Childhood Cancer ~ Quick Facts

Derek Pekeur Fire Chief for the Drakenstein

As International Childhood Cancer Day on the 15th February grows closer, we thought we would share some quick facts about Childhood Cancer with you.

We do this so that you can understand why those of us at the Little Fighters Cancer Trust are so passionate about what we do, and just how important it is to spread awareness about childhood cancer.

In the run-up to International Childhood Cancer Day the Little Fighters Cancer Trust has upped our advocacy of Child Cancer Awareness and have handed out hundreds of Child Cancer Early Warning Signs posters to be put up at Schools, Churches, Businesses, Fire Departments, and various Municipal Buildings.

It is only by spreading Awareness of the Early Warning Signs of Childhood Cancer as far and wide as possible that we stand any kind of chance of making a positive difference in Childhood Cancer Survival Rates in South Africa, as “Early Detection is the Best Protection

Definition & Incidence Rates

“Childhood Cancer” is the terminology most commonly used to describe cancer in children under the age of 15. Childhood cancers are rare – they represent 0.5% – 4.6% of all cancers.

The overall incidence rates of childhood cancer varies between 50 – 200 per million children globally.

The most common childhood cancers are Leukaemia, Lymphomas and Tumours of the central nervous system. Neuroblastoma, Nephroblastoma, Medulloblastoma and Retinoblastoma occur almost exclusively in children.


Known Risks for Developing Childhood Cancer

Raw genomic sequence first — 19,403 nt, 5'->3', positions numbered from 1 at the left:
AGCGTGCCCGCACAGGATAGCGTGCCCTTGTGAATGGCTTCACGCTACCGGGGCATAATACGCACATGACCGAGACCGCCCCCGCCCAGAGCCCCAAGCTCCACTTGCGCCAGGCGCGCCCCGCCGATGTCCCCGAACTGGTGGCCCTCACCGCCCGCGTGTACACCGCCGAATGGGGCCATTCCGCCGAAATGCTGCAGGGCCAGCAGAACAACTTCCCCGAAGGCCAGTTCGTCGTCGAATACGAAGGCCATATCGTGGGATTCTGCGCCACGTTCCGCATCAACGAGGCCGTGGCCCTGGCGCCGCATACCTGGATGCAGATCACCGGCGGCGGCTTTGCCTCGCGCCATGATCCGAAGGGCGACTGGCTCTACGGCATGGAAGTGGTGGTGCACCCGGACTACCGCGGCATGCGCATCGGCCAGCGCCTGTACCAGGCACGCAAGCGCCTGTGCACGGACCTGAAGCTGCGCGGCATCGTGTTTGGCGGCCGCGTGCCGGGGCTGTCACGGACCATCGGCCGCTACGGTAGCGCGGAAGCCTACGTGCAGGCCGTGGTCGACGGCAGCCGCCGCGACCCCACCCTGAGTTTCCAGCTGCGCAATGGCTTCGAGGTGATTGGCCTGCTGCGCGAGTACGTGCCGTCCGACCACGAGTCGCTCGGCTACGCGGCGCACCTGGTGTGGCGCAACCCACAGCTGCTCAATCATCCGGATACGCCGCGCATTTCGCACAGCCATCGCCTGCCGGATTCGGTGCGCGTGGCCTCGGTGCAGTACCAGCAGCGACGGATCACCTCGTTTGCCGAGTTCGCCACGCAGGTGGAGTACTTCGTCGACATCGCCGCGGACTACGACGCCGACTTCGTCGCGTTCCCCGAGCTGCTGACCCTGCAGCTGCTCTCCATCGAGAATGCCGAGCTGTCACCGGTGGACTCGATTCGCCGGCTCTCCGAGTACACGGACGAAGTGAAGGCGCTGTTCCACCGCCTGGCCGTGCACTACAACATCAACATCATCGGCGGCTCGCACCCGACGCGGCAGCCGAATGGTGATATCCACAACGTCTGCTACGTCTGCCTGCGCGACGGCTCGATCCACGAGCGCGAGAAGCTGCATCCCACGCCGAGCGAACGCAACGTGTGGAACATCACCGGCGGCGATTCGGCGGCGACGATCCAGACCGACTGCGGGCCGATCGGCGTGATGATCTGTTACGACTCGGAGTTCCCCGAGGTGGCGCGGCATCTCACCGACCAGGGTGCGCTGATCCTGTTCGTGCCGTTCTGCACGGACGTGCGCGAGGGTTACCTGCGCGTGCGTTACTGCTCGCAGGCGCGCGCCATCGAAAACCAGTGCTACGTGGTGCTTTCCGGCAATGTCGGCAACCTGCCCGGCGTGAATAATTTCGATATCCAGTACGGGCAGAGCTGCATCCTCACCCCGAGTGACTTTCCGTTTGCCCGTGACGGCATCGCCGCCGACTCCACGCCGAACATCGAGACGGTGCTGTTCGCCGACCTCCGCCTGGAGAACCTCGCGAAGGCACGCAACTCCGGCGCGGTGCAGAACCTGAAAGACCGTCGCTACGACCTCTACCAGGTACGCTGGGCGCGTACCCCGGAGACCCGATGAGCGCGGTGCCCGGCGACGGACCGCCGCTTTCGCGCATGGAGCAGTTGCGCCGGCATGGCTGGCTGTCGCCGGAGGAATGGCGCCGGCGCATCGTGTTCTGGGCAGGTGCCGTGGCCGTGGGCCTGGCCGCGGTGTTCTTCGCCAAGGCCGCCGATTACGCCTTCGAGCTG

The only definite risk factors for contracting childhood cancer that have been identified to date are the ingestion of the hormone diethylstilbestrol during pregnancy (a treatment no longer in use), and ionising radiation.

Certain childhood cancers are associated with genetic constitution, as suggested by the differences in incidence of childhood cancer between different ethnic populations. Individual susceptibility based on genetics may also play a role.

Some studies have suggested that viruses such as Epstein-Barr, Hepatitis B, Human Herpes and HIV may also contribute to an increased risk for some childhood cancers.


Geographical Variations in the Incidence of Childhood Cancer

NM1Due to the fact that many low- and middle-income countries either do not have cancer registries or have badly kept records, it is difficult to form a comprehensive picture of childhood cancer on a global scale.

Based on the available information, there appears to be rather across-the-board variations in the incidence of childhood cancers such as leukaemia and tumours of the nervous system.

In sub-Saharan Africa, for instance, there is a higher incidence rate of lymphomas, in particular Burkitt-lymphoma, than in other regions but less leukaemia and tumours of the nervous system. It is thought that this may be as a result of greater exposure to viral infections.


Early Detection